There are certain days in the calendar that are so much harder than others when you are grieving the loss of someone who has died. Birthdays, Anniversaries, Mother’s/Father’s Day and of course, Christmas.
Christmas can often be the hardest of all of these, because it is so much more than just one day; for all of December (and often well before that) we are surrounded by reminders that Christmas is coming. Also, birthdays and anniversaries tend to be dates unique to you and a more personal experience, so Christmas has more in common with universal dates such as Mother’s/Father’s Day, Thanksgiving or other religious celebrations where lots of people are celebrating at the same time. But Christmas is just….so extra. We all know that the holiday season can be stressful, but never more so than when you are grieving. The anticipation of this stress can also hit long before Christmas day itself; I have had clients worrying about how they will manage Christmas months in advance, especially (but not exclusively) in that first year of bereavement. Not knowing how to navigate the season when everyone else is talking about their plans and asking you about yours. How do we live and function in a world where we feel expected to join in with celebrations when we are feeling so raw and in so much pain? It can be incredibly isolating.
So here are 25 ways you can manage your grief at Christmas. An advent of grief management if you like. But one where you can open all the windows at once and chose which suggestions resonate with you. Your relationship with the person who has died is completely unique, as are the continuing relationships in your life, therefore some suggestions will automatically feel more relevant than others. But also, perhaps there may be some suggestions that are a little outside your comfort zone, or ones you might not have ever thought you would attempt which could have surprising results. It can feel so tempting to pretend everything is just dandy and you are perfectly fine because you don’t want to rain on others parade, especially at Christmas, but this is ultimately more stressful in the long run. I want to tell you that it is okay to say that you are struggling this year because you are bereaved.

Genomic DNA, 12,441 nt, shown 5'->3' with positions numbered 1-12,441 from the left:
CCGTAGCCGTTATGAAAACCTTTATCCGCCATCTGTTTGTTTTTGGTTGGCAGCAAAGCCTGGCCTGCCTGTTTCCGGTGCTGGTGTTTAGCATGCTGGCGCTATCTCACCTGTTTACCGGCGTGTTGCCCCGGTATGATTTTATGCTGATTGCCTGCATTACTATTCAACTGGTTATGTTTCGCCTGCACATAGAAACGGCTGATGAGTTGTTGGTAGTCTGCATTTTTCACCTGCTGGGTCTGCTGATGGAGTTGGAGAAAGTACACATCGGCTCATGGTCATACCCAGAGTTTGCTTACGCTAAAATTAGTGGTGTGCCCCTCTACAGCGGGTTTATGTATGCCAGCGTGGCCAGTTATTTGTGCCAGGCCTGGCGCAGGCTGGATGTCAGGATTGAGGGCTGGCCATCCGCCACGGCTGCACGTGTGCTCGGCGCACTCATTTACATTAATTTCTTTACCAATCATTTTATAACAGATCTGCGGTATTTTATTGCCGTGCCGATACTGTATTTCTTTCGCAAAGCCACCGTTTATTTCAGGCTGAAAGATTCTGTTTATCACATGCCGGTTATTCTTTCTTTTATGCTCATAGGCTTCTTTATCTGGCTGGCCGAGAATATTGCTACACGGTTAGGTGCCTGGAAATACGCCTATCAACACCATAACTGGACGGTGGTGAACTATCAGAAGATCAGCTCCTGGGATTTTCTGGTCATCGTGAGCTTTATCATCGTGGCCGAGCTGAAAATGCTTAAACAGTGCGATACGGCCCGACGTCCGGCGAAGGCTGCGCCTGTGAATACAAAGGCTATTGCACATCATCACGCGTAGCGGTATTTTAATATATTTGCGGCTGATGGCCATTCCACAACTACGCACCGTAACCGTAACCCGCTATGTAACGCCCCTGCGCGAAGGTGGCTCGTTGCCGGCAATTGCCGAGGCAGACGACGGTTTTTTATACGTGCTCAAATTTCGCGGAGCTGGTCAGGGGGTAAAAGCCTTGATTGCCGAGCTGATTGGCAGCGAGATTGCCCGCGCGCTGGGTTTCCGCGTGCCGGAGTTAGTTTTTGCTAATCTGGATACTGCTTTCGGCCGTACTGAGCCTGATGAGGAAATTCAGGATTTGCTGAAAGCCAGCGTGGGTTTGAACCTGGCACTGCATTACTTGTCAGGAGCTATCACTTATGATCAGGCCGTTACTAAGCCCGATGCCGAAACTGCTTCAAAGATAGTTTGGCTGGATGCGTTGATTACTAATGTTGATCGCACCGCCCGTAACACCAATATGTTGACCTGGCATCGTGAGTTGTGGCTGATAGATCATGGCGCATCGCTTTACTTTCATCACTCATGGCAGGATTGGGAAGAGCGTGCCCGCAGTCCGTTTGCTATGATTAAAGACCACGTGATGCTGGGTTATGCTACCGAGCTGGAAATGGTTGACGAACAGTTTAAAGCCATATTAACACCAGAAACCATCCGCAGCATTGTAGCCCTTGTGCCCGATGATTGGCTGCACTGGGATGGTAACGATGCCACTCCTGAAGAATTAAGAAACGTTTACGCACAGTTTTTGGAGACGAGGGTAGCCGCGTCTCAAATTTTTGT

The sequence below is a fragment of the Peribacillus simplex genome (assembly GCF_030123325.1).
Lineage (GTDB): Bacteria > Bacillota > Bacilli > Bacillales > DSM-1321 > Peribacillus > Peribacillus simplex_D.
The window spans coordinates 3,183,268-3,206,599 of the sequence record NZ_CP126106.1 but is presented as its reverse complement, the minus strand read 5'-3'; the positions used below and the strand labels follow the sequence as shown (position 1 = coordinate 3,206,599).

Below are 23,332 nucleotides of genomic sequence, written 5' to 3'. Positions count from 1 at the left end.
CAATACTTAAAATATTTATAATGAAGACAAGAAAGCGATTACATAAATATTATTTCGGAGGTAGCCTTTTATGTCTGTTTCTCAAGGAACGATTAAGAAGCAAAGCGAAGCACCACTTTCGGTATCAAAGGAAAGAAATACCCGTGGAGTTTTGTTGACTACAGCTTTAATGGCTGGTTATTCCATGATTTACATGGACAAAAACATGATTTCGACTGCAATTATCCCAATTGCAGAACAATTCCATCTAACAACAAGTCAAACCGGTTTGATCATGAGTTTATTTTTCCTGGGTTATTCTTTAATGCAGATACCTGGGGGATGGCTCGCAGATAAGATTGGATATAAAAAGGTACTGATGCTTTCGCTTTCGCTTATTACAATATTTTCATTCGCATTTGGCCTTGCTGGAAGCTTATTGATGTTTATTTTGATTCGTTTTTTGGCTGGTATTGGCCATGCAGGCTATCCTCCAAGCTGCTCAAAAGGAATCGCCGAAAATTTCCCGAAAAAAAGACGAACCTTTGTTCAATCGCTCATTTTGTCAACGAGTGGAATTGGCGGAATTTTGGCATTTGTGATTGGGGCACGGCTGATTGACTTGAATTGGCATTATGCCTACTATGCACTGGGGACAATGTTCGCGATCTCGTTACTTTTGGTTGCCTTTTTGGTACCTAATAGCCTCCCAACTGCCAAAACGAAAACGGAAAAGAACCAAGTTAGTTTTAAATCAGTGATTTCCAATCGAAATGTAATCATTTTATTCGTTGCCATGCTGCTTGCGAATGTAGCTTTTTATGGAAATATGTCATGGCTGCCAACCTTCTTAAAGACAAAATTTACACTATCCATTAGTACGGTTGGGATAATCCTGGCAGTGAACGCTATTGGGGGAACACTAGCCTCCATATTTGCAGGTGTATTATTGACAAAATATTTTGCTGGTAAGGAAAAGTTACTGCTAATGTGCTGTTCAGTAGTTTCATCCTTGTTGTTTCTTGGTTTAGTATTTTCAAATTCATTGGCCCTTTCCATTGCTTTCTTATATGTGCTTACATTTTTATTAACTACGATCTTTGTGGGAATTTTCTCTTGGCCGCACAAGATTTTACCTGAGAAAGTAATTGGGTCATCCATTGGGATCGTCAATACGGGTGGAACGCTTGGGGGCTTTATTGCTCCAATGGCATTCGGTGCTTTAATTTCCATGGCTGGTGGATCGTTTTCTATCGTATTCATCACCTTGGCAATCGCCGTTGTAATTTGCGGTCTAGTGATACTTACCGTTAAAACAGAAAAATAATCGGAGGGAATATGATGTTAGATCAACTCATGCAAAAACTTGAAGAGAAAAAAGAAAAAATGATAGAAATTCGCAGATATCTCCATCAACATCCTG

1. Be honest about how your loss means you might not be fully present for all the festivities. This is likely to be far less stressful and exhausting than trying to fake it to protect others' feelings.
2. Pick and choose what events you might feel able to attend. And have an exit strategy! Say you may just stay a little while; that takes away the pressure to stay longer than you can manage.
3. It is absolutely fine not to send cards. If you feel you ‘must’, you can send one ecard to lots of recipients.
4. Talk to the people you usually send gifts to. It may feel too overwhelming or inconsequential to get caught up in the consumerism of Christmas this year. Come to an agreement on the number of gifts and prioritise who to send them to (children for example).
5. If gifting is something that you enjoy and was an important part of your relationship with the person who died, you could buy a gift you would have chosen for them and donate it to charity.
6. Talk to the children in your life about how you are feeling. It’s important for children to know that death can make us more emotional than normal. And it’s important for them to realise that we can be happy and sad at the same time. Their Christmas matters very much to us, but we might need some time to tend to our other feelings too.